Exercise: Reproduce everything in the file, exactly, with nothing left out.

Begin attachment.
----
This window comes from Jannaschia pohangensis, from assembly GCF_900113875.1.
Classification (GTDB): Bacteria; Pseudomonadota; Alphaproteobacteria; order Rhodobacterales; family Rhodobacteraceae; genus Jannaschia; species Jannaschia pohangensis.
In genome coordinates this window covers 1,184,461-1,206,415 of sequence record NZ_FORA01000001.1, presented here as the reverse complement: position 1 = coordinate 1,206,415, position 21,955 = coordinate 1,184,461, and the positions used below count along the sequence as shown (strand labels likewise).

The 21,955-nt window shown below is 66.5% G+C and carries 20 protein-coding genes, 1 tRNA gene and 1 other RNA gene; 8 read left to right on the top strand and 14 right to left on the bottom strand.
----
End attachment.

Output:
This window comes from Jannaschia pohangensis, from assembly GCF_900113875.1.
Classification (GTDB): Bacteria; Pseudomonadota; Alphaproteobacteria; order Rhodobacterales; family Rhodobacteraceae; genus Jannaschia; species Jannaschia pohangensis.
In genome coordinates this window covers 1,184,461-1,206,415 of sequence record NZ_FORA01000001.1, presented here as the reverse complement: position 1 = coordinate 1,206,415, position 21,955 = coordinate 1,184,461, and the positions used below count along the sequence as shown (strand labels likewise).

The 21,955-nt window shown below is 66.5% G+C and carries 20 protein-coding genes, 1 tRNA gene and 1 other RNA gene; 8 read left to right on the top strand and 14 right to left on the bottom strand.